Apoptosis and angiogenesis in varicose veins using gene expression profiling.
      The accumulation of venous blood in the branches or trunks of the great saphenous veins finally results in fatigue and swelling of the legs. In addition, the aberrant supply of oxygen and nutrition contributes to the development of skin symptoms, such as atrophy, desquamation, itching, and ulcers.
      • Naoum J.J.
      • Hunter G.C.
      Pathogenesis of varicose veins and implications for clinical management.
      In the development of varicose veins, remodeling of the extracellular matrix (ECM) and the low vascular tone are responsible for the venous blood reflux and the higher pressure in the vascular wall.
      • Raffetto J.D.
      Pathophysiology of chronic venous disease and venous ulcers.
      Specifically, ECM remodeling can alter the composition of the veins, making the venous wall tortuous and dilated. In addition, the lower vascular tone can dilate the vessels and make the valves fail to close completely.
      Prostaglandin E2 (PGE2), a small lipid molecule, is a 20-carbon unsaturated fatty acid and plays an important role in cellular growth.
      • Gomez I.
      • Foudi N.
      • Longrois D.
      • Norel X.
      The role of prostaglandin E2 in human vascular inflammation.
      PGE2 has a dilation effect on human saphenous veins and rabbit jugular veins and has the capacity to alter the expression of matrix metalloproteinases (MMPs).
      • Lawrence R.A.
      • Jones R.L.
      Investigation of the prostaglandin E (EP-) receptor subtype mediating relaxation of the rabbit jugular vein.
      ,
      • Foudi N.
      • Kotelevets L.
      • Gomez I.
      • Louedec L.
      • Longrois D.
      • Chastre E.
      Differential reactivity of human mammary artery and saphenous vein to prostaglandin E(2): implication for cardiovascular grafts.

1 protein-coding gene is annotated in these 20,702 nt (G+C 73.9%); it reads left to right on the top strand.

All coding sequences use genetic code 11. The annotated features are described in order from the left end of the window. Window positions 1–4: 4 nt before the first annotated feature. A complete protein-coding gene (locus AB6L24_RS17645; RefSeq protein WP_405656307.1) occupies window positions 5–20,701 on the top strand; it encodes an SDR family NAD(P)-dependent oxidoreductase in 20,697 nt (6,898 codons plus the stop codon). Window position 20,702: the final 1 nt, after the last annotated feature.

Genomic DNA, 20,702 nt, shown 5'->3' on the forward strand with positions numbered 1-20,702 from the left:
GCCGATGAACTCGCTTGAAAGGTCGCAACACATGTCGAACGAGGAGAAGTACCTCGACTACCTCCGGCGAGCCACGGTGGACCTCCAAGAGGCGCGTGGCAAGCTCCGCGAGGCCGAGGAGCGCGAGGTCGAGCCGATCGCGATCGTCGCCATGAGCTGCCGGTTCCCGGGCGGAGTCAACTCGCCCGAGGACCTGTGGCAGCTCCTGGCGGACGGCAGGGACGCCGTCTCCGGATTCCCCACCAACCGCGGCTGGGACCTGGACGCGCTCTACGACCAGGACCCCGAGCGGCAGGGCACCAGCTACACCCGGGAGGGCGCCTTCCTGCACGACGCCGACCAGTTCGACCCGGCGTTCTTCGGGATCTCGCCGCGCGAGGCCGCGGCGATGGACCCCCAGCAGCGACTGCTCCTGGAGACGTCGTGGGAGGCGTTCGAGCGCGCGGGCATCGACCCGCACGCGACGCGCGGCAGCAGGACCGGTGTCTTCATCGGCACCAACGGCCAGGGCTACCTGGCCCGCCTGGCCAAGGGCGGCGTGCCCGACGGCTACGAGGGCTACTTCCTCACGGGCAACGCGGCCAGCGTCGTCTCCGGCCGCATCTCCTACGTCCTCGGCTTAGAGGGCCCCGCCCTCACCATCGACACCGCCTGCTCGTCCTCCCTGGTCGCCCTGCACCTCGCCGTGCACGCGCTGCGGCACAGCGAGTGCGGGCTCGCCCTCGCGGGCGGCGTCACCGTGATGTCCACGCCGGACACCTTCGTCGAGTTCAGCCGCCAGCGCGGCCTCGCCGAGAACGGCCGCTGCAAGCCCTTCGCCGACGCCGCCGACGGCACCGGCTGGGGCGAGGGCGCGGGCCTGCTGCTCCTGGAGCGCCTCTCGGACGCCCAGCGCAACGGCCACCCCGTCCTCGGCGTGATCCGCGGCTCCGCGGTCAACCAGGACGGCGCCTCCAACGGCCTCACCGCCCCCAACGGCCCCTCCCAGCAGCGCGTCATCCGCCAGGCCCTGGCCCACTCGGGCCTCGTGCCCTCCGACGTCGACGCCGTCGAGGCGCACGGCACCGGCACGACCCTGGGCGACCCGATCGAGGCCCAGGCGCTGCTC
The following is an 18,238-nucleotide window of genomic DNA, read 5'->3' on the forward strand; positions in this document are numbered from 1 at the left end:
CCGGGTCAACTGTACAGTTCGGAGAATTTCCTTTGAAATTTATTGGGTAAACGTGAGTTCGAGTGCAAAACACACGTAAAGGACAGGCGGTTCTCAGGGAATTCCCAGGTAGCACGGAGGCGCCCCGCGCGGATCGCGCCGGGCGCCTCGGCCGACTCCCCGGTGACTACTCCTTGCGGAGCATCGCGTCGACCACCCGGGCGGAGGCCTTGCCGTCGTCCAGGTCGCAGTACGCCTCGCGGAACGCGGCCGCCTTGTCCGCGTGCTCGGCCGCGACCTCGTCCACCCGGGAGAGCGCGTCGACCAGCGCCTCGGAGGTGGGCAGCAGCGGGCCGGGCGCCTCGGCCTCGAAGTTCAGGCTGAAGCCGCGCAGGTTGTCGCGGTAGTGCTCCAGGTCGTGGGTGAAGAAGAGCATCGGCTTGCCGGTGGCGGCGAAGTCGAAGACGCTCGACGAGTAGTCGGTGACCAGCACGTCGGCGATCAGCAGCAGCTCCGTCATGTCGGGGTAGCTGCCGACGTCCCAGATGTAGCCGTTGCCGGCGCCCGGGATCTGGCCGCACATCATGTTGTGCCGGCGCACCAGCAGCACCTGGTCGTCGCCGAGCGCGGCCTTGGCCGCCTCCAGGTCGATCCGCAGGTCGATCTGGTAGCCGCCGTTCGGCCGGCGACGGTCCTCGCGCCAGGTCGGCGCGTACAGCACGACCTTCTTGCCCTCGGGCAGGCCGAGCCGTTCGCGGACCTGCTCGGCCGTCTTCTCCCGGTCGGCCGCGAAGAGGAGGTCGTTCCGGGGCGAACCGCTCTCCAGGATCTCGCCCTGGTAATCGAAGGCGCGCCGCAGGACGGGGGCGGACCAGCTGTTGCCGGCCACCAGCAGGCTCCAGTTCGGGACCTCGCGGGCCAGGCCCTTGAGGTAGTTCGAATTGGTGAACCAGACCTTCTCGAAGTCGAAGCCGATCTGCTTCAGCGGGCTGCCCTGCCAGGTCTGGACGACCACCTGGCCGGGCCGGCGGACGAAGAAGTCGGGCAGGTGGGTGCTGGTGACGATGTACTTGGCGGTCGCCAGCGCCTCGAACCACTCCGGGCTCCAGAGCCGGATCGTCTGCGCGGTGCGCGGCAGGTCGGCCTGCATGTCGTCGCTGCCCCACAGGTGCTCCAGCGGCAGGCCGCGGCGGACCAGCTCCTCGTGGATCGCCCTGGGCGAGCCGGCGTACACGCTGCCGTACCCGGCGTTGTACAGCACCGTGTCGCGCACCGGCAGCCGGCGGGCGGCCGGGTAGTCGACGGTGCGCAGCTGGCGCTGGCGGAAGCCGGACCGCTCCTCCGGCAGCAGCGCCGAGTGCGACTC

These characteristics provide the essential premise for the possible role of PGE2 in the progression of varicose veins.
      Transforming growth factor (TGF)-β1, which can change the ratio of MMPs and the tissue inhibitor of MMPs and regulates the secretion of ECM, is considered a crucial factor in the pathogenesis of varicose veins.
      • Serralheiro P.
      • Novais A.
      • Cairrão E.
      • Maia C.
      • Costa Almeida C.M.
      • Verde I.
      Variability of MMP/TIMP and TGF-beta1 receptors throughout the clinical progression of chronic venous disease.
      It seems that a constant relationship exists between TGF-β1 and PGE2. In the progression of renal disease or prostate cancer, TGF-β1 can directly stimulate the expression of PGE2, exerting enormous effects on the disease.
      • Vo B.T.
      • Morton Jr., D.
      • Komaragiri S.
      • Millena A.C.
      • Leath C.
      • Khan S.A.
      TGF-β effects on prostate cancer cell migration and invasion are mediated by PGE2 through activation of PI3K/AKT/mTOR pathway.
      ,
      • Jing L.
      • Yi-De Z.
      • Xiao-Lan C.
      • Xue-Ling Z.
      • Xu C.
      • Jian-Hua W.
      • et al.
      The protective effect of the EP2 receptor on TGF-β1 induced podocyte injury via the PI3K/Akt signaling pathway.
      However, the correlation of these two factors has not been studied in the occurrence or progression of varicose veins.
      In the present study, we explored the correlation between PGE2 and TGF-β1 and the possible effects of PGE2 on the progression of varicose veins in the hope of informing drug treatment for varicose veins in the future. We also explored whether PGE2 has the capacity to affect the expression of MMPs and alter the venous tone to some extent.

      Methods

       Specimen collection

      Varicose vein tissue samples were collected from 19 patients admitted for operative treatment of varicose veins. Control saphenous vein tissues were collected from the residual vein tissues of 12 patients who had undergone coronary artery bypass graft surgery (age, 50 ± 4 years). The specimens were all collected from the First Affiliated Hospital of Xi'an Jiaotong University (Shaanxi, China). The human ethics committees of the First Affiliated Hospital of Xi'an Jiaotong University approved the present study, which was executed in accordance with the principles of the Declaration of Helsinki and the recommendations of Good Clinical Practice. The samples were collected after the study subjects had provided written informed consent.
      Varicose veins were diagnosed from the physical examination and Doppler ultrasound findings. The patients enrolled in our study had had CEAP (clinical, etiology, anatomy, and pathophysiology classification) class 2 to 6 and varicose veins with clinical signs such as skin pigmentation, ulceration, and edema.
      • Raffetto J.D.
      Pathophysiology of chronic venous disease and venous ulcers.
      The CEAP class was C2 in 40%, C3 in 25%, C4 in 20%, C5 in 10%, and C6 in 5%. Patients with venous obstructions from neoplasms or deep vein thrombosis were excluded from the present study. The varicose great saphenous veins collected from the 19 patients were all dilated and >6 mm.

       Histopathologic analysis of tissue sections